import "@thirdweb-dev/contracts/extension/ProxyForUpgradeable.sol";

contract ProxyForNumber is ProxyForUpgradeable {

    constructor(address _logic, bytes memory _data) payable ProxyForUpgradeable(_logic, _data) {}
  • Our proxy smart contract inherits is the ProxyForUpgradeable extension smart contract. It is not necessary to write any additional logic.
  • At the time of deploying our proxy smart contract, we pass two constructor arguments:
  1. _logic: This is the address of the implementation smart contract that, together with the proxy, makes up our composite ‘upgradeable smart contract’. This value is stored in a special storage slot specified in EIP-1967.
  2. _data: This is the bytes data that make up the initialize function call. In its constructor, the proxy smart contract delegateCalls the initialize function on the implementation smart contract, to initialize the proxy smart contract’s state.

Deploying the Smart Contracts

We're now ready to deploy our smart contracts and showcase how the proxy contract can be utilized to upgrade the implementation contract.

Deploying the Implementation Contract

We first want to deploy the implementation smart contract Number, so that we can next deploy our proxy smart contract to point at the implementation contract.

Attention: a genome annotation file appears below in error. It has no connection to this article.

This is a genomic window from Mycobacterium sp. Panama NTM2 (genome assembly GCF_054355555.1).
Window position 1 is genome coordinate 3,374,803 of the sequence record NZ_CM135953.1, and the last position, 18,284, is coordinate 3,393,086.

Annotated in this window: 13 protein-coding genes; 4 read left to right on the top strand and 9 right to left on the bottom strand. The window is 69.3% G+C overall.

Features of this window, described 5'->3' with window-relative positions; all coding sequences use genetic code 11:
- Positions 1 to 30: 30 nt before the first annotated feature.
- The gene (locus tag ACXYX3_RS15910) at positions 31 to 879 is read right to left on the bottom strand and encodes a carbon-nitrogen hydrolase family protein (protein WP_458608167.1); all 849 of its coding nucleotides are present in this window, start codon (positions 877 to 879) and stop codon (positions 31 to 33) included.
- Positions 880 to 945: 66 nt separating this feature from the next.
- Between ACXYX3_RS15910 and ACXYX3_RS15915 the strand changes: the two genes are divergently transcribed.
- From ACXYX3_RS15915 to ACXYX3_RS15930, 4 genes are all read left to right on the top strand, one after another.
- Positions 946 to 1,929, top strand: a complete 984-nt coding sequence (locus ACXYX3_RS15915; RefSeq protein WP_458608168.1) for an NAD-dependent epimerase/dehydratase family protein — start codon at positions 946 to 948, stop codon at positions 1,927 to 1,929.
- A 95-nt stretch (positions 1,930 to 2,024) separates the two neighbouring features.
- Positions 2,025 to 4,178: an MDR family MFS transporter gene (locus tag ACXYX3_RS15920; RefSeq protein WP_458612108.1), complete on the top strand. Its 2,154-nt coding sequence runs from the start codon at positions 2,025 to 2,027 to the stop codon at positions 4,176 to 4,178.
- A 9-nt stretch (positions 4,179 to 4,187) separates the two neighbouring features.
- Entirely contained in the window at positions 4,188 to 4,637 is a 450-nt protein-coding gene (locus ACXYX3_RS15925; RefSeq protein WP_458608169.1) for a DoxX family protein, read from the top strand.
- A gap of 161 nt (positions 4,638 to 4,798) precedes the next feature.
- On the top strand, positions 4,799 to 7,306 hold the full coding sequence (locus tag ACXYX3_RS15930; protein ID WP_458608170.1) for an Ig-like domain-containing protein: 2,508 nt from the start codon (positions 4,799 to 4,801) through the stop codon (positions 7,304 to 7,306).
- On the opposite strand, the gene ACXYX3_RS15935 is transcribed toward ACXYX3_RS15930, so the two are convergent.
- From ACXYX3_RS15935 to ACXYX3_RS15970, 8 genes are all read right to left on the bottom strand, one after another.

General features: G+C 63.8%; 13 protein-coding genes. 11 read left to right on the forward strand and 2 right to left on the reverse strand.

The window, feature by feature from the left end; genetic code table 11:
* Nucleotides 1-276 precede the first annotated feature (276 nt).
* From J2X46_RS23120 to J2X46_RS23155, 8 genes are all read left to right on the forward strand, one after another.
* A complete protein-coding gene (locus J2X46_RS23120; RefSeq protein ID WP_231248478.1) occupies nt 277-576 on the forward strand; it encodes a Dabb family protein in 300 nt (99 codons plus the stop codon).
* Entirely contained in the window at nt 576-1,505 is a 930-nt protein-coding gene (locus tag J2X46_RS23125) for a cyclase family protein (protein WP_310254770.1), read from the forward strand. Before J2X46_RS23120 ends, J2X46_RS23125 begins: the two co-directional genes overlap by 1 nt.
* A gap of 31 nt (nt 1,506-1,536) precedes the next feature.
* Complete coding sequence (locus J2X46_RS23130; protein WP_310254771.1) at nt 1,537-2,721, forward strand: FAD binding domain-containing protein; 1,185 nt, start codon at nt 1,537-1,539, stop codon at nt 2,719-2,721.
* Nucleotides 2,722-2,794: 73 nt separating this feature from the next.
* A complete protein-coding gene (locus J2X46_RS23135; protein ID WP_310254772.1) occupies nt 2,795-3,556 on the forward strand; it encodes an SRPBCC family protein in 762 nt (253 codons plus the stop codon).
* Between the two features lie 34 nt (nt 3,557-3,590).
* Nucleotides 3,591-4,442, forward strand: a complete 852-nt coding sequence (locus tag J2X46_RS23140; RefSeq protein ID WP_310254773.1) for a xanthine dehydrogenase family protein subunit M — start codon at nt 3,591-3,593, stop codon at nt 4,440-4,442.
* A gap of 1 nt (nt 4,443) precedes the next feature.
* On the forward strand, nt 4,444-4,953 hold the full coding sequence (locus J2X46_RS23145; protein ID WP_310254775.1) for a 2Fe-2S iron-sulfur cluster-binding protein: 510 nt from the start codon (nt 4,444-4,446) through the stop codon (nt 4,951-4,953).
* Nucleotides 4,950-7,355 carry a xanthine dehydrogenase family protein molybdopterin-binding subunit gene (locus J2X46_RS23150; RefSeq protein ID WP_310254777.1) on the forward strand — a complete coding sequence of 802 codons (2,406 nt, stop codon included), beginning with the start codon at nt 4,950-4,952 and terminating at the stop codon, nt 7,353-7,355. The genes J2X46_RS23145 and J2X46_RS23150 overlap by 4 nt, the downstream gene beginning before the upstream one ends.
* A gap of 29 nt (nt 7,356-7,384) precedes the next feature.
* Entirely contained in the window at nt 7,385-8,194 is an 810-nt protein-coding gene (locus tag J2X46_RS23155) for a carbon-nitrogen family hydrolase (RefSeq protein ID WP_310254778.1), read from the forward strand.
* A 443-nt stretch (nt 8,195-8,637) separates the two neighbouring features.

To start, run the following command inside your project directory:

npx thirdweb@latest deploy

Select the Number contract as the one to deploy.

Now at the deploy page, select the network you want to deploy the contract on, and submit the relevant transactions.

Deploying the Proxy Smart Contract

To deploy the proxy contract, we'll first need to fetch the arguments for its constructor parameters: logic and data.

  1. _logic: Copy the address of the implementation smart contract from its deploy page.

2. _data: Back in your smart contract project directory, create an Initialize.t.sol Solidity file in the /test directory.

Paste the following code in the smart contract:

// SPDX-License-Identifier: UNLICENSED
pragma solidity ^0.8.0;

import "forge-std/Test.sol";
import "src/Number.sol";

contract InitializeTest is Test {
    function setUp() public {}

    function testInitializeData() public {

        uint256 initialValue = 5; // Use a non-zero initial value of choice.

        emit log_bytes(

Now, run the following command in your project directory to retrieve the value of the _data constructor argument:

forge test --match-contract Initialize -vv

This provides us with the value for the _data field:

With constructor arguments at hand, we now deploy our proxy smart contract. To start, run the deploy command and follow through to deploy the proxy smart contract: